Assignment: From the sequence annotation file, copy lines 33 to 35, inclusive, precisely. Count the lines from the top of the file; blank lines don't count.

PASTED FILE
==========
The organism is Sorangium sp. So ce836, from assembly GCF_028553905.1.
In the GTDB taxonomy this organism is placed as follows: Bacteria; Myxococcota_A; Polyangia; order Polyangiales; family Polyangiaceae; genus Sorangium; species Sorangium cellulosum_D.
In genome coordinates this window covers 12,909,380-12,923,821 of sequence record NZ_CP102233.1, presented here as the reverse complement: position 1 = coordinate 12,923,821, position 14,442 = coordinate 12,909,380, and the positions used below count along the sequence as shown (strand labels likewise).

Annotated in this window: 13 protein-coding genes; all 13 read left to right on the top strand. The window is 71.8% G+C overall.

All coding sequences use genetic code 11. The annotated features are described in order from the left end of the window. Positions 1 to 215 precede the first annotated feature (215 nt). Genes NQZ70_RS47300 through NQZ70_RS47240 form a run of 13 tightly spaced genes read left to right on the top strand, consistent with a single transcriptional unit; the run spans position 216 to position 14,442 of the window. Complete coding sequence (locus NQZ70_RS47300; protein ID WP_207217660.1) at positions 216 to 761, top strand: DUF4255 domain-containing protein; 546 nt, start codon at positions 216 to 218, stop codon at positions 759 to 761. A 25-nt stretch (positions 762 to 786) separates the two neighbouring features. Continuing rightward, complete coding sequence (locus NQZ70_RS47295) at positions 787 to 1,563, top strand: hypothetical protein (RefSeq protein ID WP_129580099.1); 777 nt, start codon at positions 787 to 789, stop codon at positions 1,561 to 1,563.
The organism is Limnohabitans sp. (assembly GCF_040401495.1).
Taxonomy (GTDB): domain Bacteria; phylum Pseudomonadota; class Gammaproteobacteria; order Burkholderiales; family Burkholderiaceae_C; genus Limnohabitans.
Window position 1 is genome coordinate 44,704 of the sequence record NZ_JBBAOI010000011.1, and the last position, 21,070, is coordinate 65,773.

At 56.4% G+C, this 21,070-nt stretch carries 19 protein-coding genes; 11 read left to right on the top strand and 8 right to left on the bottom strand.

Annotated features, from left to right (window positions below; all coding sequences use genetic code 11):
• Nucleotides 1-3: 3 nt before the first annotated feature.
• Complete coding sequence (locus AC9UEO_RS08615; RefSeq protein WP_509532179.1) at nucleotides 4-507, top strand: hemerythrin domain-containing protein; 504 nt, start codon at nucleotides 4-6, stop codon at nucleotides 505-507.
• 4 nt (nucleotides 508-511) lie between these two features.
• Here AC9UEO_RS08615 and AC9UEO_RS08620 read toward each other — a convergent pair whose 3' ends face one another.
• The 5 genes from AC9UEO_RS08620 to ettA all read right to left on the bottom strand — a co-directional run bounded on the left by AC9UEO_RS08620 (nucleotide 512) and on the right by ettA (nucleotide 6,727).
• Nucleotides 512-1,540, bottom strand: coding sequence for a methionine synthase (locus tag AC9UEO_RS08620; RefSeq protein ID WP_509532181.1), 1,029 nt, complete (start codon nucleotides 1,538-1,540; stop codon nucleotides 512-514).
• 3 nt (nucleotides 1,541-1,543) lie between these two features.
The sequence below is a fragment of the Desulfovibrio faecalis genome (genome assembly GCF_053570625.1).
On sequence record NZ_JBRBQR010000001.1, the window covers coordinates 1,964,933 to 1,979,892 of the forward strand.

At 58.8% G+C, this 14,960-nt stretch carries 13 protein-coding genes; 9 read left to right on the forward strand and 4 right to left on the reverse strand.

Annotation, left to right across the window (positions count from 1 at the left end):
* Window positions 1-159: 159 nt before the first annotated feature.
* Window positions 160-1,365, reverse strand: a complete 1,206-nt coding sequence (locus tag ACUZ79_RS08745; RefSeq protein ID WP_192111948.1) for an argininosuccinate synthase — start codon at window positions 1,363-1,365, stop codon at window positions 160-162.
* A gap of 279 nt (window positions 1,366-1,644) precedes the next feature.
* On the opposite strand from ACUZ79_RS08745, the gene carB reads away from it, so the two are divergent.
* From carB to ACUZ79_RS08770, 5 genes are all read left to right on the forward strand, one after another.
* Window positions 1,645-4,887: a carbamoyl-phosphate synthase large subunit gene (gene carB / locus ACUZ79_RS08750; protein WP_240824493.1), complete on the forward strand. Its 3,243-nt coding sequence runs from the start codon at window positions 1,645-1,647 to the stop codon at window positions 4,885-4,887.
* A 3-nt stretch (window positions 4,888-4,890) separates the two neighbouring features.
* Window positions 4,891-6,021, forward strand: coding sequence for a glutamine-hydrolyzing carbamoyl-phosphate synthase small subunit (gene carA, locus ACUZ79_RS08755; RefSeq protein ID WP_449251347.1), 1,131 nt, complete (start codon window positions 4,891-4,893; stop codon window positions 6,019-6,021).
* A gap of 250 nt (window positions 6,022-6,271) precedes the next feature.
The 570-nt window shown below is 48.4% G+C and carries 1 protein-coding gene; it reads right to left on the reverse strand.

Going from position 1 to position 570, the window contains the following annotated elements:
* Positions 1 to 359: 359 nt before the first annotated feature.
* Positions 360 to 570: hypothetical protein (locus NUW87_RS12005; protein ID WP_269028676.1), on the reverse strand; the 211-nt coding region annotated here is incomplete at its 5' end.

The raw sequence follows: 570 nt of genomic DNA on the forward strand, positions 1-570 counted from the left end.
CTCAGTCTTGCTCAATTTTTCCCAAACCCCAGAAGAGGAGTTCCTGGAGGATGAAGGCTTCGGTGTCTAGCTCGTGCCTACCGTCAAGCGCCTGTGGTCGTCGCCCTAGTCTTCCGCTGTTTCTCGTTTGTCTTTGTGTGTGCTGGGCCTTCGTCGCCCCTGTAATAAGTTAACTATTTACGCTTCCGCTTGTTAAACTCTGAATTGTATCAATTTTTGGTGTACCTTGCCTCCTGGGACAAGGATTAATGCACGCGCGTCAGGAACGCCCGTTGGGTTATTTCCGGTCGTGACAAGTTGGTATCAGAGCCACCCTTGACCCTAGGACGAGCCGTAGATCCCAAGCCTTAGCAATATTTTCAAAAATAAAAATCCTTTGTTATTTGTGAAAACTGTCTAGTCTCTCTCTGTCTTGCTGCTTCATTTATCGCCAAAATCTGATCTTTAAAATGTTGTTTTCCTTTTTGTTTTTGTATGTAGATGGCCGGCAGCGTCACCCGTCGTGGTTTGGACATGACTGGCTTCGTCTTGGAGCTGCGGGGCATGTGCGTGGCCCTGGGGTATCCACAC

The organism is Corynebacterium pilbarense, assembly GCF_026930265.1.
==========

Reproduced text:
* Positions 1 to 359: 359 nt before the first annotated feature.
* Positions 360 to 570: hypothetical protein (locus NUW87_RS12005; protein ID WP_269028676.1), on the reverse strand; the 211-nt coding region annotated here is incomplete at its 5' end.

The raw sequence follows: 570 nt of genomic DNA on the forward strand, positions 1-570 counted from the left end.